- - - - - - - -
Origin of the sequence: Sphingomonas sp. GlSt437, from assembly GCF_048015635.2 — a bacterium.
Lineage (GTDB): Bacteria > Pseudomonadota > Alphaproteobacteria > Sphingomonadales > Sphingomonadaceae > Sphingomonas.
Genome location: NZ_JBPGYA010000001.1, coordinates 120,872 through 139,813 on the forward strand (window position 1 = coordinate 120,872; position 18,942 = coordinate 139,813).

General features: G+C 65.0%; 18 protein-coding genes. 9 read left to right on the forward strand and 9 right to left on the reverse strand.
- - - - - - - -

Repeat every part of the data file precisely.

Origin of the sequence: Sphingomonas sp. GlSt437, from assembly GCF_048015635.2 — a bacterium.
Lineage (GTDB): Bacteria > Pseudomonadota > Alphaproteobacteria > Sphingomonadales > Sphingomonadaceae > Sphingomonas.
Genome location: NZ_JBPGYA010000001.1, coordinates 120,872 through 139,813 on the forward strand (window position 1 = coordinate 120,872; position 18,942 = coordinate 139,813).

General features: G+C 65.0%; 18 protein-coding genes. 9 read left to right on the forward strand and 9 right to left on the reverse strand.